Elections for council members are held every two years in a rotation that
groups four or three open seats. A council member’s term is four years.
State and County Updates
Southwest Ohio Democrats Meeting with ODP Our February 8 meeting was replaced by the chance to attend the Ohio Democratic Party (ODP) Southwest Ohio Family Meeting online. Six Madeira Dems attend.ODP Party Chair Liz Walters responded directly to questions from the audience. Watch for the next issue of the Madeira Democrats Newsletter for a summary and highlights. (Subscribe at madeiradems.org)
Reproductive Rights Bulletin:
According to Chair Liz Walters, expect to see a reproductive rights ballot measure go before voters. Signature gathering will begin in a few months. Sign up here so that ODP can contact you to host a petition signing event when the process is ready.
Goals for Hamilton County Democrats and Executive Director, presentaton by Isaac Goff-Mitchell
We continue highlights from our January meeting with Isaac Goff-Mitchell, Executive Director of the Hamilton County Democratic Party. Isaac started his job the week after the November election.
We reported his election recap and statistical data in the January issue.
Below, we paraphrase his remaining remarks, including his goals going forward.
Live Our Values
A primary goal for me coming into this position is to prove that we, as Democrats, can actually live our values. What I mean by that is, going beyond the work from August to November to elect candidates. For the rest of the year, we still have this dedicated group of volunteers with time, money, and the ability to do hard work.
I think we should be out in our communities, making them a better place. So to start, we did a toy drive in December with state representative Dani Isaacsohn, and we were able to bring in enough toys to give out to over a hundred families.
Now, every single month the Hamilton County Democratic Party will be sponsoring some sort of volunteer opportunity or a community service drive to bring in products to give to people who need them. So that’s a huge priority of mine. We need to live our values and walk the talk that we talk.
Hamilton County Democratic Party is Not Just a Cincinnati Party
I think there’s been a perception of the party that it focuses on Cincinnati but not necessarily serving folks outside the city equally. We want to change that since the suburbs offer a huge opportunity.
For example, we have a city like Madeira, where a state representative very narrowly misses winning, yet we don’t really back the democrats running for city council. So in 2023 and in every other municipal election year, my plan is to make sure we’re investing with resources for folks running for township trustee, city council, or school board across the county.
Municipal Elections (impacts Madeira City Council election 2023)
The municipal endorsement process used to happen but hasn’t been done in our recent history.
I’m building out services that HCDP can offer any endorsed candidate. So that Madeira Democrats can endorse a candidate, and then you actually get something in return, it’s not just a D on the ballot. It means you get access to field organizers and Vote Builder, and you get other support.
This serves the purpose of helping communities and also helps build a bench. The Republicans have done this forever. They’ll put people on school boards, and then that person runs for city council, and then that person runs for Congress. Whereas the Democratic candidate may have been in office for two years. Compare that to a Republican candidate who’s been in office for 30 years, with more experience and connections.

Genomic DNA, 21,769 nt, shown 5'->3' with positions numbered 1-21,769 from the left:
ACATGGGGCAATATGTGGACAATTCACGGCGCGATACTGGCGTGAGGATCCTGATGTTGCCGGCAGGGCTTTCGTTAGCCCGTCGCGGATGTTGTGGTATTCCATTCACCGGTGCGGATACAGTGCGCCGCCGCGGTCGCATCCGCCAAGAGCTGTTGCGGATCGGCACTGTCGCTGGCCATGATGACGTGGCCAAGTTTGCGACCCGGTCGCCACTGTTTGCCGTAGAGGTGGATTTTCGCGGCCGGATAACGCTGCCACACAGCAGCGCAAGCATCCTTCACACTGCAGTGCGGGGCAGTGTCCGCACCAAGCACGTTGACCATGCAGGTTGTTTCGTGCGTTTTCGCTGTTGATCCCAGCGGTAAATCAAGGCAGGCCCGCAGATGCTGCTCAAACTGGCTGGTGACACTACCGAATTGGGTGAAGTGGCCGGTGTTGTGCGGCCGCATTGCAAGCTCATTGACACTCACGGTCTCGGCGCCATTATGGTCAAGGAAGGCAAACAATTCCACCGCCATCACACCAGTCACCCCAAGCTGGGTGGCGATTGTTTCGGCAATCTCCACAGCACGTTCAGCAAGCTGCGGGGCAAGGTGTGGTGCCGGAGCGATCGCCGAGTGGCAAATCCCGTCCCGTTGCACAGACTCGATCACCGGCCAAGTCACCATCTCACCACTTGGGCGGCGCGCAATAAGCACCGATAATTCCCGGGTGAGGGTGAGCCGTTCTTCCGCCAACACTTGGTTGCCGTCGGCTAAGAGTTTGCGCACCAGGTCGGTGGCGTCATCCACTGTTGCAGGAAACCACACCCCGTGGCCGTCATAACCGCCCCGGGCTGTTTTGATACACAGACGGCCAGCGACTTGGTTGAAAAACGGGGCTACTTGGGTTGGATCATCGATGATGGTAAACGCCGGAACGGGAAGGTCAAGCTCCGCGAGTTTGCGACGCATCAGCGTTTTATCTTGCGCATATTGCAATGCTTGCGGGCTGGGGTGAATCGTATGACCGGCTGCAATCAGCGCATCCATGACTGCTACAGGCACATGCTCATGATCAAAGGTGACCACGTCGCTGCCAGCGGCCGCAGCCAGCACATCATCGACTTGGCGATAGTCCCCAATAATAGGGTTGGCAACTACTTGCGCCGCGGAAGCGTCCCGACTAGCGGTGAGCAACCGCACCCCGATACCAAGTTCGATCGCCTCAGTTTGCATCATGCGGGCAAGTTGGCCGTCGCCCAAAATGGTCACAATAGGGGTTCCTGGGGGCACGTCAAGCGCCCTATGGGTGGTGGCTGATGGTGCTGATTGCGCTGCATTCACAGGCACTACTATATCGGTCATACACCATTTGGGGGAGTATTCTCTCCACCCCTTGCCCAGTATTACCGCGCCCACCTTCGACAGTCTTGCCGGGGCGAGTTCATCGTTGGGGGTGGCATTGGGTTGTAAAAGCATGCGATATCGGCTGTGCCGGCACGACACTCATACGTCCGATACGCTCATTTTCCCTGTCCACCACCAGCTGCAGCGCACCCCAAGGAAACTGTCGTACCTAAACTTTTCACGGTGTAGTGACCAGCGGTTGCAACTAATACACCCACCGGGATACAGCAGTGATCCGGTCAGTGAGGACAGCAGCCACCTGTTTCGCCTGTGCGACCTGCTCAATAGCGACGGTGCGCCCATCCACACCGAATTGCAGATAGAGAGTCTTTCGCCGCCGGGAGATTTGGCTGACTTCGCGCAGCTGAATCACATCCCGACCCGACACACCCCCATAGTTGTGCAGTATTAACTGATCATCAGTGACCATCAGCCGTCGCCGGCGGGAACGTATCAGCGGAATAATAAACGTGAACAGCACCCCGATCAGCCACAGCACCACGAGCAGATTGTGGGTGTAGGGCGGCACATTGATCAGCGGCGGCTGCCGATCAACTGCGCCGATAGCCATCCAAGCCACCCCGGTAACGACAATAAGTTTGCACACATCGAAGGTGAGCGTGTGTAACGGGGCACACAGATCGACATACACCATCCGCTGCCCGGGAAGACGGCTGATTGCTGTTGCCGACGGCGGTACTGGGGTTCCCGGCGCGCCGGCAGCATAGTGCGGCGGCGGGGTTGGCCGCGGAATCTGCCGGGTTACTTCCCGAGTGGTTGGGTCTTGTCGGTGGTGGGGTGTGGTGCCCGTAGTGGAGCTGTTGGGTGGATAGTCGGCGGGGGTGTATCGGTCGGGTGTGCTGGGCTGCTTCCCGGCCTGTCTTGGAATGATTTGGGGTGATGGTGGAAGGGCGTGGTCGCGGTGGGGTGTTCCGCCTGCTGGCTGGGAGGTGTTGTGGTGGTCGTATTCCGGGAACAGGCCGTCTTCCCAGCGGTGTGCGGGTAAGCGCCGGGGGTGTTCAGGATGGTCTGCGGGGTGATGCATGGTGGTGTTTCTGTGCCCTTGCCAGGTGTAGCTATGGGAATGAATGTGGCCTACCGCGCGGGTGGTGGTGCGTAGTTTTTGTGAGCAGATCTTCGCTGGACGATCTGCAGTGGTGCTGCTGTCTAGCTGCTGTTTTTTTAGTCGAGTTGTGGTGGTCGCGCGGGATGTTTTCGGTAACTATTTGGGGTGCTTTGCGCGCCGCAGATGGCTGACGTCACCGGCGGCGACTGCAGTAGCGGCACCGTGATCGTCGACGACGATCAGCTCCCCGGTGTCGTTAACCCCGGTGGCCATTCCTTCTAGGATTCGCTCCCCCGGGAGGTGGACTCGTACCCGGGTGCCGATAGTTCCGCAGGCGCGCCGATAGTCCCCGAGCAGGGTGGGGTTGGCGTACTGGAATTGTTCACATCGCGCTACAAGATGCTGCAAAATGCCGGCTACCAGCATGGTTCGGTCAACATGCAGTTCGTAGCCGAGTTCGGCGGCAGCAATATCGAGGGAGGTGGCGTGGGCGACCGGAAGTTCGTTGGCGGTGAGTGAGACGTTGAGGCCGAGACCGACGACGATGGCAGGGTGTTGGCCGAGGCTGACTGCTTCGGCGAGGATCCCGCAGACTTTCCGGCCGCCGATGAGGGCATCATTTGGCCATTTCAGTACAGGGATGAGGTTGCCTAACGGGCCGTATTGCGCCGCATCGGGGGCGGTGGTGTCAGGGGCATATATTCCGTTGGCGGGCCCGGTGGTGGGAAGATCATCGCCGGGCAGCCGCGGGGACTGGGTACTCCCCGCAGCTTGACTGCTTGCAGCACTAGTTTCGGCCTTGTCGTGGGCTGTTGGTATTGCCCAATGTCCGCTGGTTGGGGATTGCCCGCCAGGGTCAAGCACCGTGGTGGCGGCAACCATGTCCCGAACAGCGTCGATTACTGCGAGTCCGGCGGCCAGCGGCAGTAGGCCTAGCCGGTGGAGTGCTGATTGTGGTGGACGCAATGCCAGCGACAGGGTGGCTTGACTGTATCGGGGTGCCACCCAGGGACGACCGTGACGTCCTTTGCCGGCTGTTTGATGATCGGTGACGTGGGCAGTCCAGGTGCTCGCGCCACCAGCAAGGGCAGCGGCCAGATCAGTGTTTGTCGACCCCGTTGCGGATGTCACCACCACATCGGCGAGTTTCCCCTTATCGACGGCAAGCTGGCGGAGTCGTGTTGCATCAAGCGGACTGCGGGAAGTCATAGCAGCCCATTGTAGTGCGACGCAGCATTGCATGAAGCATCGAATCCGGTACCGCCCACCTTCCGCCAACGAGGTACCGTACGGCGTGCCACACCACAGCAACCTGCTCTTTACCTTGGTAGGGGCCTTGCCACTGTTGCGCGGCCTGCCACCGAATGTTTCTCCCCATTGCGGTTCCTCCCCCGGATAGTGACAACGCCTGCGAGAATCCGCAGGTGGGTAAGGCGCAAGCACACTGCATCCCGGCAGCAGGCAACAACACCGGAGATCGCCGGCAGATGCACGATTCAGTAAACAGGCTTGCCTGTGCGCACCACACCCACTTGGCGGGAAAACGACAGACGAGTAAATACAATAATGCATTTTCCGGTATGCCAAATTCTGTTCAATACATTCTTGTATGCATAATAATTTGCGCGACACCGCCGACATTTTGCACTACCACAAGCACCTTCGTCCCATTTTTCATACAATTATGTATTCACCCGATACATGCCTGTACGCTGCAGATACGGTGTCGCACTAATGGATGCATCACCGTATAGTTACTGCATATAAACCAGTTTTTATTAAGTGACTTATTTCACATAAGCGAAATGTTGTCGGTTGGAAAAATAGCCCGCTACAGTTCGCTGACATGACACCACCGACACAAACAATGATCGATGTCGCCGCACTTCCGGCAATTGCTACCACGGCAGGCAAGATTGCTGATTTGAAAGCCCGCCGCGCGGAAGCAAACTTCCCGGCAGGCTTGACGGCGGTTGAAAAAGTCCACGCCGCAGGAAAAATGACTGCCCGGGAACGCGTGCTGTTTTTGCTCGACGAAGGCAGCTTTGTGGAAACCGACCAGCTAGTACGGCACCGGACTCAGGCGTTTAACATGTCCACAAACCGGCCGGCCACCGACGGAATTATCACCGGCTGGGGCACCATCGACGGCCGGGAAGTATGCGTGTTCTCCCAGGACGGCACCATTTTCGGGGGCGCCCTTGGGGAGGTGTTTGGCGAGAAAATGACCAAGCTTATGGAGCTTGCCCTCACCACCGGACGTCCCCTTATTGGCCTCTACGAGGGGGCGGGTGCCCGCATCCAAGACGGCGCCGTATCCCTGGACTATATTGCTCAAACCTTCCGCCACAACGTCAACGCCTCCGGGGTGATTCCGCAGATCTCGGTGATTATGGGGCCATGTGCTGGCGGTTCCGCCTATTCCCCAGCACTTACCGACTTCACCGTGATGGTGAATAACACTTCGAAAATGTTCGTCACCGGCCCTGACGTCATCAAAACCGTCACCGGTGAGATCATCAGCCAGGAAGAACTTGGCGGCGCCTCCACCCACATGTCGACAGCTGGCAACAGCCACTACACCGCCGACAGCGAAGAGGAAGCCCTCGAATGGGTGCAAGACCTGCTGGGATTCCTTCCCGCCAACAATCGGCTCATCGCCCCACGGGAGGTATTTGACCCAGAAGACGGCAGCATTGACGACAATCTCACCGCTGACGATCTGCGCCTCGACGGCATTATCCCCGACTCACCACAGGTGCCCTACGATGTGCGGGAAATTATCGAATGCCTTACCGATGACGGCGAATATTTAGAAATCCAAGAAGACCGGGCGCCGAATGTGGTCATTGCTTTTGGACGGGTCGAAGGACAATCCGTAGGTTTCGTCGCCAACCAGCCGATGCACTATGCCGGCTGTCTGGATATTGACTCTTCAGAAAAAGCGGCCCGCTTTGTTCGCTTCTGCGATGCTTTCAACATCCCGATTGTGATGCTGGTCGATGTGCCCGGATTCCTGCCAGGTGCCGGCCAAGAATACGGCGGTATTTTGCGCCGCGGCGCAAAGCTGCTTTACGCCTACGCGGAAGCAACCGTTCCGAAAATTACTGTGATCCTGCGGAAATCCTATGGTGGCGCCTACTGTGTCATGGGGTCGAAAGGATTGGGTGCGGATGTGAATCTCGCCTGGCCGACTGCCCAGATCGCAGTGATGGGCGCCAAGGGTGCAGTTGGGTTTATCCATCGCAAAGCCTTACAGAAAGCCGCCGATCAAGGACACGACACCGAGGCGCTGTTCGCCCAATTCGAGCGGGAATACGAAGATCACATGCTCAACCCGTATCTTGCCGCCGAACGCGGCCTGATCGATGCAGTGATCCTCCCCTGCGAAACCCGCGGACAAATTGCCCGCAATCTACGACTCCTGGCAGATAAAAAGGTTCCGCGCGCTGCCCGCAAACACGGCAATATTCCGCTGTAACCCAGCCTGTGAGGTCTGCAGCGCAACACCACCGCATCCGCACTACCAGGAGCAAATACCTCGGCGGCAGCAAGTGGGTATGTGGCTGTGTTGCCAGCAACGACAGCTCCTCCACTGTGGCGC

I really want to make sure that we’re building a bench, not just in the city of Cincinnati but everywhere, including the suburbs. And that involves running people for every election and then actually supporting them.
Fundraising to Professionalize the Party for Hamilton County
I also plan to “professionalize” and bring our party into the next era. Hamilton County is now definitively a statistically blue county. We have every countywide office except for an engineer and the prosecutor. A major goal is to get our party into a fundraising scope where we can hire more staff.
A lot of people don’t realize our county party has one full-time paid staff member, and now it’s me. It has traditionally been somebody in their early twenties. They do it for one or two years, they realize there’s no promotion, there’s no raise, and then they leave. They take with them all of their experience and knowledge and systems. If we can fundraise to establish a solid financial base, we can hire more staff and have more permanence going forward.
And then, lastly, I just want to win. We have to start winning all of our judge races. We have to take the prosecutor’s office, which comes with around 150 jobs that could go to Democrats, jobs that are currently held by Trump-supporting Republicans. Those are the folks who prosecute people in the whole county. So, you know, we need to take that office and move forward.
|The salary of the Executive Director position is funded by donations to the Hamilton County Democratic Party.|
Hamilton County Democratic Party (HCDP)
Make a monthly donation to HCDP and support Isaac’s vision. Even $5 per month will go a long way!
Check out the HCDP website to order merch (shirts, mugs, etc.) directly through a union shop, with items delivered to your door.
Mark your calendar:
- Feb. 21, Tuesday, 7pm, BANDC/Northeast Democrats Club, Blue Ash Recreation Center
- Feb. 27, 7 pm, (virtual) A Conversation with the Powerhouse Democratic Women Leaders: Russo, Walters, Antonio
- March 8, 7 pm, next Madeira Democrats Meeting March 18, 9:30 am Central Committee and Precinct Executives meeting at 3457 Montgomery Rd.
- March 18, 9:30 am Central Committee and Precinct Executives meeting at 3457 Montgomery Rd.